William – Life Insurance Company
William was age 58 when he decided to investigate his options from a previous pension scheme that he accrued whilst he worked for a large insurance company. He thought he would obtain a transfer value and take a look at some figures. The problem was that when he received all the paperwork he couldn’t fully understand the numbers. The statement showed his pension at date of leaving May 2008 but did not show the amount of pension it had risen to today. The transfer value was quoted December 2016 which was nearly 9 years later. The statement also showed an early retirement pension after penalties; but we didn’t know what the penalties were. Again we couldn’t see the true value of the pension. Typically they are 5% per annum and being 4 years before retirement age this could equate to 20%.
He had heard of the transfer options as colleagues were looking into their options knowing they can take pension freedoms and have more money. The transfer value was about to run out in 4 weeks’ time which was not sufficient time to make a confident decision whether to take the transfer value offered or not.
- William is married with two children, both of whom are adult.
- He would like to maximize his pension benefits and retire earlier than planned if possible
- When he left employment the pension built up was £14,463 per annum
- The scheme normal retirement date was at age 62.
- The scheme was underfunded by 47%.
- William wanted to ensure that his wife would benefit in the event of his death. He also wanted to explore the new pension freedoms; being able to leave his pension pot to his daughters.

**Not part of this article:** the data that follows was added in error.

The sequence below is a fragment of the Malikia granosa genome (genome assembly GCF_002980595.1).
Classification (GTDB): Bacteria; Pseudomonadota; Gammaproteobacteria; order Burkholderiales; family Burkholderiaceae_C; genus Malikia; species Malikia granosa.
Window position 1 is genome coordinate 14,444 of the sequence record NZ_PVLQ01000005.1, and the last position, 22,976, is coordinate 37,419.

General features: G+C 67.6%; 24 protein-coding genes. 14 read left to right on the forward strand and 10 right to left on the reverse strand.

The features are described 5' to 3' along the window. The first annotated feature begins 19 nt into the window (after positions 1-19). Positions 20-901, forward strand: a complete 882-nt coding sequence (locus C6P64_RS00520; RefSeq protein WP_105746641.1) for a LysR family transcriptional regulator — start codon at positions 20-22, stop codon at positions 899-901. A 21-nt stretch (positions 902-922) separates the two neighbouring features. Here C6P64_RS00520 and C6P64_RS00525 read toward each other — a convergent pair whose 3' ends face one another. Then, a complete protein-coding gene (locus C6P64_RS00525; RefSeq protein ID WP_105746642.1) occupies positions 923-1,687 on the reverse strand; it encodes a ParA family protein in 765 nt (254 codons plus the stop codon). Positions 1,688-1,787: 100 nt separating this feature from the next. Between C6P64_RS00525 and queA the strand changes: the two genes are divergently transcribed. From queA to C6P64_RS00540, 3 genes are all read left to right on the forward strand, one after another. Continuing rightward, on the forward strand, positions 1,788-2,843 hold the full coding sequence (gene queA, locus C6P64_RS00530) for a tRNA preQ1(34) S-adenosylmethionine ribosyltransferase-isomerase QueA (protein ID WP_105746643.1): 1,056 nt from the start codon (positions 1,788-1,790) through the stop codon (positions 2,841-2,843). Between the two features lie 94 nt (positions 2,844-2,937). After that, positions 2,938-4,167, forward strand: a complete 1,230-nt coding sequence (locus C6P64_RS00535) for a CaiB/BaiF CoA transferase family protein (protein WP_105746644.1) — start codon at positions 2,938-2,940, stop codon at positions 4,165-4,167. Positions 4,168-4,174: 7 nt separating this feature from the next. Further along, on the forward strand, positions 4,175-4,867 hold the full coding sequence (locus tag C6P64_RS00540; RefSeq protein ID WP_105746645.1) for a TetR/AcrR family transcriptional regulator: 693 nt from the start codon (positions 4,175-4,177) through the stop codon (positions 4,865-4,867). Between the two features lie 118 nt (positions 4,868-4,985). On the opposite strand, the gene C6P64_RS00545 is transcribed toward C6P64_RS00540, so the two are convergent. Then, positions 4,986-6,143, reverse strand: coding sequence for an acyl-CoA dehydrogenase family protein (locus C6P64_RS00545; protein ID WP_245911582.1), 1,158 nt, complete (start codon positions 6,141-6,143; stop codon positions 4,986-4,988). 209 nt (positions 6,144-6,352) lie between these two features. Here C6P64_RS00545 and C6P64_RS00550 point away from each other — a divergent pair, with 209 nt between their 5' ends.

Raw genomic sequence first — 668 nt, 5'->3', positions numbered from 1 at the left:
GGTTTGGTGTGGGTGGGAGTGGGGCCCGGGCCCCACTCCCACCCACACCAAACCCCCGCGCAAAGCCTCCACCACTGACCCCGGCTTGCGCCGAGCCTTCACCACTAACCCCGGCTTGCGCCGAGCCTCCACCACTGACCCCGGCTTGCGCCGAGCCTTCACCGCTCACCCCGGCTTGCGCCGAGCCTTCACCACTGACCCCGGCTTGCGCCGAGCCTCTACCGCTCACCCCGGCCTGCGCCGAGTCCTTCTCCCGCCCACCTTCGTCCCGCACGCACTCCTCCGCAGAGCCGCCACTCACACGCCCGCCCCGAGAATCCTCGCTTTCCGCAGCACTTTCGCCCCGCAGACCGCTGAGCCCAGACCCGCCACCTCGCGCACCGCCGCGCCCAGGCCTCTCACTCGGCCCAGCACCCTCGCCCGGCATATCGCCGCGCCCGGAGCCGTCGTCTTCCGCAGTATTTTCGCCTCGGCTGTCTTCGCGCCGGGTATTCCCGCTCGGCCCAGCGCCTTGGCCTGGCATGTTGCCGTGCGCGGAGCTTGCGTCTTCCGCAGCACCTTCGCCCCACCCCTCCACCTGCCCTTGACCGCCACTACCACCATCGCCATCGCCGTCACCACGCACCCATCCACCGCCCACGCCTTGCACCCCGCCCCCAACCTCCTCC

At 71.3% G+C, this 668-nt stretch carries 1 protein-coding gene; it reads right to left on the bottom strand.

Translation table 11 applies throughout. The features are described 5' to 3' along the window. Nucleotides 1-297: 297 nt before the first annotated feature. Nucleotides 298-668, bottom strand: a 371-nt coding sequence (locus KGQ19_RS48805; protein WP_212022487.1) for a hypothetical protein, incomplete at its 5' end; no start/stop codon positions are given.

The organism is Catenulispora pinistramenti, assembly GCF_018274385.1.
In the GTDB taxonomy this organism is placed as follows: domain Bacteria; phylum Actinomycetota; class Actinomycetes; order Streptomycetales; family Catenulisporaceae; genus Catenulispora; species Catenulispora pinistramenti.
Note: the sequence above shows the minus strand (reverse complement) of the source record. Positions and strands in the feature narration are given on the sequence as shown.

What we did
We analysed and interpreted the data….
Staying in the scheme
- We requested a new transfer value. The cost was £250 + VAT. However the increase in transfer value compared to the last one was £11,293.
- The pension built up to May 2017 is £17,967.58 per annum
- The expected pension at age 62 is £19,798 per annum
- If he takes the pension at age 57 it is expected to be c£16,738 per annum
- If he dies before age 65, his wife will get two thirds of the pension, £11,158 per annum
- If the pension scheme goes to the ‘lifeboat’ pension protection fund, William could end up with anything between £9,522 per annum and £17,967 per annum. His wife would get half of this if he died.
Taking alternative choices if he jumped out of the scheme
- The pension at age 57 could be £30,417 per annum
- The pension at age 62 could be £37,007 per annum
- If he died beforehand, his wife would get a lump sum of circa £693,894 today, plus growth over time. Assuming 4% growth on the capital sum to age 62 this is £925,193
- The risks of the capital sum being eroded by volatile markets are reduced by using strategies to ensure the monies are invested in low risk stocks.
- By transferring the pension and responsibility to him, William has taken control of his pension pot. He is not left to the vagaries of the pension lifeboat where his pension could drop from an estimated £30,417 to £9,522 per annum
- He has increased his pension at age 57 from an estimated £16,738 per annum to £30,417 per annum
- He has increased his pension at age 62 from an estimated £13,198 per annum to £37,007 per annum
- He has increased the protection to his family from an estimated £13,198 per annum to £925,193 lump sum – increasing as the capital grows
- The monies have been carefully invested in low risk stocks to protect them from market shocks
- On the death of him and his wife, the balance (after tax) would be inherited by their children – unheard of with a company scheme. This amount could be circa £925,193.
William is now very happy to be in control of his life and family having taken control of his own company and now his future wealth.
Note: The events and figures quoted in this case study are from a real Trentham Invest client; however, the names have been changed to protect client confidentiality.